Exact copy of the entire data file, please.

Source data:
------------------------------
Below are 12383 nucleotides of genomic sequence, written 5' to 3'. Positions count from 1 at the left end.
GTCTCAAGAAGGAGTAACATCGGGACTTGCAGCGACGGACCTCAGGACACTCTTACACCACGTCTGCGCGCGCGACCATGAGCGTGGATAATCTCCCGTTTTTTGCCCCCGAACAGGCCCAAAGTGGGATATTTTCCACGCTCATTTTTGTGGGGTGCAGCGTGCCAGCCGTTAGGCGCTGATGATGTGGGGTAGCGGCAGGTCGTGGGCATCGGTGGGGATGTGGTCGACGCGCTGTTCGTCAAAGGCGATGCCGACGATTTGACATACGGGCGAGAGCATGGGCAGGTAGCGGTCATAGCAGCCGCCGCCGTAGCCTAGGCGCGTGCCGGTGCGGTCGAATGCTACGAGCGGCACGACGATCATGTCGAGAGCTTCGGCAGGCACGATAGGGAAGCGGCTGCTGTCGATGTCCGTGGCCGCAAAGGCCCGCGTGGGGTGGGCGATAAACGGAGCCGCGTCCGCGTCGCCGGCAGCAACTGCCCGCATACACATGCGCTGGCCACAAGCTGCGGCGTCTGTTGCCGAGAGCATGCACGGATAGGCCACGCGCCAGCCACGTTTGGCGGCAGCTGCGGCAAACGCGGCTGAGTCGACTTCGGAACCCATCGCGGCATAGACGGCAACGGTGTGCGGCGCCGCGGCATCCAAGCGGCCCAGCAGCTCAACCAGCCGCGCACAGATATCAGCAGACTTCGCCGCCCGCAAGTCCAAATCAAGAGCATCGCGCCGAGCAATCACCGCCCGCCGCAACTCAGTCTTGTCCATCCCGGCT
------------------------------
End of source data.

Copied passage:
Below are 12383 nucleotides of genomic sequence, written 5' to 3'. Positions count from 1 at the left end.
GTCTCAAGAAGGAGTAACATCGGGACTTGCAGCGACGGACCTCAGGACACTCTTACACCACGTCTGCGCGCGCGACCATGAGCGTGGATAATCTCCCGTTTTTTGCCCCCGAACAGGCCCAAAGTGGGATATTTTCCACGCTCATTTTTGTGGGGTGCAGCGTGCCAGCCGTTAGGCGCTGATGATGTGGGGTAGCGGCAGGTCGTGGGCATCGGTGGGGATGTGGTCGACGCGCTGTTCGTCAAAGGCGATGCCGACGATTTGACATACGGGCGAGAGCATGGGCAGGTAGCGGTCATAGCAGCCGCCGCCGTAGCCTAGGCGCGTGCCGGTGCGGTCGAATGCTACGAGCGGCACGACGATCATGTCGAGAGCTTCGGCAGGCACGATAGGGAAGCGGCTGCTGTCGATGTCCGTGGCCGCAAAGGCCCGCGTGGGGTGGGCGATAAACGGAGCCGCGTCCGCGTCGCCGGCAGCAACTGCCCGCATACACATGCGCTGGCCACAAGCTGCGGCGTCTGTTGCCGAGAGCATGCACGGATAGGCCACGCGCCAGCCACGTTTGGCGGCAGCTGCGGCAAACGCGGCTGAGTCGACTTCGGAACCCATCGCGGCATAGACGGCAACGGTGTGCGGCGCCGCGGCATCCAAGCGGCCCAGCAGCTCAACCAGCCGCGCACAGATATCAGCAGACTTCGCCGCCCGCAAGTCCAAATCAAGAGCATCGCGCCGAGCAATCACCGCCCGCCGCAACTCAGTCTTGTCCATCCCGGCT